December 2002 Archives

we get letters, december 2002 edition

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From time to time in Zembla, we receive correspondence from readers. The questions, comments, and thinly veiled double entendres pile up and up in the office, and Miss Trixie gets agitated, so it's best if we periodically clear the decks and deal with reader mail every once in a while.

Letter 1 comes straight from the LBC (OK, actually Clayton), from Mr. Perry Michaels:

Your essay on "Regulate" struck a chord with me. I have listened to that song on many occasions, and felt somewhat unsettled each time. Thanks to your article, I now know that the source of my discomfort was my disappointment with, and embarrassment for Warren G. Do you have any further thoughts on the song to share with your ghetto fabulous reading public?

Thanks for the kind words, Perry. To further understand "Regulate," it helps to look to the world of mathematics. Both Nate Dogg and Warren G employ algebraic principles to back up their assertions about music, the LBC, and the G-Funk era. When Nate Dogg asserts that "The rhythm is the bass/ And the bass is the treble," the implication is that, by the Transitive Property of Equality, the rhytm and the treble are equal. The G-Funk era features a whole range of sounds, all blended together as sweetly as a Nate Dogg harmony.

Warren G makes a more controversial claim when he states that "Rhythm is life/ and life is rhythm." If one accepts the postulate that rhythm is life, then the Reflexive Property of Equality maintains that life is indeed rhythm. However, as this follows Nate Dogg's analysis of rhythm, the implication is that, again by the Transitive Property, Life=Treble (Life=Rhythm=Bass=Treble). I think many listeners, including those driving lowered classic cars with huge speakers, could buy the idea that bass was life. But treble?

Letter 2 comes from Rose Ballantine of Walnut Creek. She writes:

You wrote that the most efficient solution to the Caldecott Tunnel traffic would be for drivers to stay in the left lanes as long as possible, delaying the merge until the cones force the car rightward. However, the only reason cars in lanes 3 and 4 have to stop at the merge is because of these late mergers. When a car goes all the way up to the cones, it has to stop completely. The stop-and-go that results is due to drivers in lanes 3 and 4 stopping for other cars trying merge from a dead stop. Wouldn't it be better if cars simply merged in the half mile preceding the cones?


In Letter 3, "Rick" asks, "Hey, Sean, how's your mom doing?"

Not bad, Rick. She's still in a cast, and still forbidden to put weight on her injured leg. So, she gets around in a walker or a wheelchair. This was important on Christmas, when we visited my father's aunt and uncle in Lafayette. They have a lovely home, but the stairs outside are a bit of an adventure, especially when toting a tiny woman in a glow-in-the-dark cast. I helped to bring her down the stairs, which was a very bumpy excursion. I mostly witnessed the trip up, where my dad held the wheelchair, with help. I was holding a sack of presents, so I was somewhat occupied, and when I offered to help near the top, I was scoffed at.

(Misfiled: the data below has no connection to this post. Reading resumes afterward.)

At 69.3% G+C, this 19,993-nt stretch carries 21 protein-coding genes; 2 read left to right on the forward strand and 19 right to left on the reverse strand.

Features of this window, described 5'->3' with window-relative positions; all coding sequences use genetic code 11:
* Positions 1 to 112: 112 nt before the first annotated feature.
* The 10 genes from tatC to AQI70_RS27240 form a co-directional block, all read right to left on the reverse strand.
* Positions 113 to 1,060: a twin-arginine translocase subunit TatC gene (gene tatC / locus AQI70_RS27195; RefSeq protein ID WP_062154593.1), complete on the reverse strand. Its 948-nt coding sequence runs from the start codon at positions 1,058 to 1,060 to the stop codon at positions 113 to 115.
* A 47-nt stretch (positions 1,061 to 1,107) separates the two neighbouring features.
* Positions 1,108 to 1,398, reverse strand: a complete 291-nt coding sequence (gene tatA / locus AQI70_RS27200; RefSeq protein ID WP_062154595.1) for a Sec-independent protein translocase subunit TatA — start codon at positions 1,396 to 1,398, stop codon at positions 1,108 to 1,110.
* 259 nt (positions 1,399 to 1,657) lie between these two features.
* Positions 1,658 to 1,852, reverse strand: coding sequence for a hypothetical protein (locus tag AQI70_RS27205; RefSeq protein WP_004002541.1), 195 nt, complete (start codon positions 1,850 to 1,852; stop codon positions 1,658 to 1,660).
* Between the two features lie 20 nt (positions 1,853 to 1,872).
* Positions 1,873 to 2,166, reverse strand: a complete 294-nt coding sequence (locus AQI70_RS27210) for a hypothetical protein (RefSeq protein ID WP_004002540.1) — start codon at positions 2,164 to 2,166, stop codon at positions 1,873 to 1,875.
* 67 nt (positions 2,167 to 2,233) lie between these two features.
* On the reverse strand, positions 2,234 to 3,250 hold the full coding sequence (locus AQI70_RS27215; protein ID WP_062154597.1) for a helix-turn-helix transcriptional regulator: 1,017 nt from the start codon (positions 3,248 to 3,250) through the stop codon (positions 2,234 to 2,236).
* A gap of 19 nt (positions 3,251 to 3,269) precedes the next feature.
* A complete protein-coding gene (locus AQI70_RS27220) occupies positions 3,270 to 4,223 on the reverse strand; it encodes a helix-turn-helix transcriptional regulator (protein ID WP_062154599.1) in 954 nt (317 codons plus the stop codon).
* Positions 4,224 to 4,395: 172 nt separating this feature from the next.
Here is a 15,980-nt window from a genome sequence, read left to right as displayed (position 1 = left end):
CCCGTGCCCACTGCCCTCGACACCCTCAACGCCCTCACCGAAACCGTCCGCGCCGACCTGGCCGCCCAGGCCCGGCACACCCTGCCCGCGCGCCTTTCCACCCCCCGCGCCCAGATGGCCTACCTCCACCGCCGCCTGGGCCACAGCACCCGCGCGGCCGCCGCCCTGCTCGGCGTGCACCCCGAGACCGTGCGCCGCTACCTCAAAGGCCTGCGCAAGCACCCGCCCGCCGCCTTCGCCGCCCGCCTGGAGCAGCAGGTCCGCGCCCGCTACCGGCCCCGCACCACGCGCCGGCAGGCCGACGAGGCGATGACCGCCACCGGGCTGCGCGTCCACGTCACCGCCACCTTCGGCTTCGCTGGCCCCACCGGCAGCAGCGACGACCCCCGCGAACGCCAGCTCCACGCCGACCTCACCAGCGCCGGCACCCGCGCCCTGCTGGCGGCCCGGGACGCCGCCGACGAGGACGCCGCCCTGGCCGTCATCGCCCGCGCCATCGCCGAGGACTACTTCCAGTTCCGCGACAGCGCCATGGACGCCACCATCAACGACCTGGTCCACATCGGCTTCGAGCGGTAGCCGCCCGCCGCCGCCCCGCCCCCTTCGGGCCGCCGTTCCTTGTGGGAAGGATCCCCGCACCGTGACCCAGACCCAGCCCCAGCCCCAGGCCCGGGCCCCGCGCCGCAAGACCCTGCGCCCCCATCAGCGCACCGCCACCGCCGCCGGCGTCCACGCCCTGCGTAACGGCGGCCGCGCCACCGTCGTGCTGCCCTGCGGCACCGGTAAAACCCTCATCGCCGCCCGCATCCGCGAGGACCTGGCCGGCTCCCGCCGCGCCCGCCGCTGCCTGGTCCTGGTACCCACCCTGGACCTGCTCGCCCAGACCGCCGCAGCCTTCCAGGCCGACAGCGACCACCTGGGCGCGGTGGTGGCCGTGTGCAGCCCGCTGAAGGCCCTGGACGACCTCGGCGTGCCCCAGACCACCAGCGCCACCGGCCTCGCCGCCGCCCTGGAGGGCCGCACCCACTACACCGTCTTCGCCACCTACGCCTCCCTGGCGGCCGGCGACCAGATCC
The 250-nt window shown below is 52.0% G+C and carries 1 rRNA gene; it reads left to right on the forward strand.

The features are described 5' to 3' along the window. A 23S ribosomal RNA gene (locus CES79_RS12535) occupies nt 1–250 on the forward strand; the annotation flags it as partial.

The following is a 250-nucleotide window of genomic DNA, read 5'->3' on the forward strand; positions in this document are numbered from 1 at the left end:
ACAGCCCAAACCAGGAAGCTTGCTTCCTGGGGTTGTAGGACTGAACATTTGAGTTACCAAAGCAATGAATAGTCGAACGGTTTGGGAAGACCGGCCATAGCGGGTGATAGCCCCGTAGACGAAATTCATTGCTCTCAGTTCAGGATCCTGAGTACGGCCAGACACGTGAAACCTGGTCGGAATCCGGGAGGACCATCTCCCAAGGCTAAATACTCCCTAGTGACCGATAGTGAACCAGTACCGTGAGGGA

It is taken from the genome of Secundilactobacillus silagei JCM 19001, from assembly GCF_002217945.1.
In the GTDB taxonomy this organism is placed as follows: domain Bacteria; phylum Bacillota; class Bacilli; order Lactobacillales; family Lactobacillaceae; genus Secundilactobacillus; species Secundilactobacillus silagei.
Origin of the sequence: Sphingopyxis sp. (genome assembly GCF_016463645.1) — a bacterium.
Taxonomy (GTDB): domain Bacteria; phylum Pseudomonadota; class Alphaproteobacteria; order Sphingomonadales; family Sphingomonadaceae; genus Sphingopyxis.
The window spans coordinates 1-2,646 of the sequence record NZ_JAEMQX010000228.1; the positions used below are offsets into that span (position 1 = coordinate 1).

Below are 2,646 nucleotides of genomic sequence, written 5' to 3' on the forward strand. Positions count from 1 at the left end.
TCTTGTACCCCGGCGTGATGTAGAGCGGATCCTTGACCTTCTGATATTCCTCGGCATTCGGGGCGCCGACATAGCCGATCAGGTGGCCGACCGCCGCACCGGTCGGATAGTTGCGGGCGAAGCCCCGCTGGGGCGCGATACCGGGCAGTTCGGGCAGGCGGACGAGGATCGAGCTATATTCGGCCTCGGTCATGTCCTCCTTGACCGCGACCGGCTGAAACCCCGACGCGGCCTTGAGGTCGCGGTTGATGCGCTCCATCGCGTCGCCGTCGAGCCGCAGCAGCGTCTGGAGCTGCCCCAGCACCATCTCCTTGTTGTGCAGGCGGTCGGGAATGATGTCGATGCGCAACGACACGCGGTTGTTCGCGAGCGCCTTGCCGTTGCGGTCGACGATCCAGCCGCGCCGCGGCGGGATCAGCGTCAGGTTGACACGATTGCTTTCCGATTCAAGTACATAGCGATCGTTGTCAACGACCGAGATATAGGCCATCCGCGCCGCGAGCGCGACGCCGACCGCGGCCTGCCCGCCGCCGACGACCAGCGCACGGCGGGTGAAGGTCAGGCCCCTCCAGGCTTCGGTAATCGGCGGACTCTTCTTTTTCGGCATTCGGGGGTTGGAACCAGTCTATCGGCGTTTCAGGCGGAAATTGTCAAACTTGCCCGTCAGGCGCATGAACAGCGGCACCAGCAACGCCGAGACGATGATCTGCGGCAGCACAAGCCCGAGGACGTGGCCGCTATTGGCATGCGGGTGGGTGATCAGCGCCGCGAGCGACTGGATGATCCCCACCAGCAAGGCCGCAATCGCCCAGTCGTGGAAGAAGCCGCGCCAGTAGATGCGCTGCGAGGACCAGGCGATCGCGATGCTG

"Oh, now you help, at the very last stair."

So, I stepped back, the wheelchair went halfway up the stair, lurched to one side, and tipped. Thanks to the intervention of Dennis and sack o' presents boy Sean, Sharon did not actually fall out into the mud, though she came damn close. There was a horrible silence immediately afterward, where we waited anxiously to see if Sharon had managed to shatter her kneecap a third time. Then, when she was OK, it was back to the usual mockery and laughter.

Oh, and I used the word "cock ring" in a phone conversation with Sharon about TLC superstar Christopher Lowell. (This was five days after I used the f-word at Christmas Eve dinner) We both laughed, and she confessed she didn't know what one was. That's OK, because I don't technically know either, although I could probably make an educated guess.

Letter 4 is from a R. Nugent of Pleasantville, New York. He shares an observation about Nate Dogg, and a question:

"I once read an article comparing Robert Horry to Nate Dogg. The gist of it was that neither of them is a superstar in their field, but everything they touch turns to gold. Horry has won been on five championship teams, but was the third-best player on each of them. Nate Dogg has been a vocalist on many stellar singles and albums, but do you own a Nate Dogg album? Does anyone you know own an album of entirely Nate Dogg?

Anyway, what I'm asking is, if Nate Dogg is Robert Horry, who would Warren G be, if Warren G was a Laker?

Good parallel, Mr. Nugent. Nate Dogg and Robert Horry are consistent, underrated performers. Good team players. They also both provide occasional surprise heroics. For example, when I attended the Up in Smoke concert tour in 2000, the word on the street was that Nate Dogg was in jail. Nobody expected him to perform, yet at the end of "The Next Episode," there was Nate Dogg singing "Smo-o-oke weed every day." Similarly, Robert Horry made one of the most improbable shots I've ever seen to win Game Four of last years Western Conference Finals versus the Kings.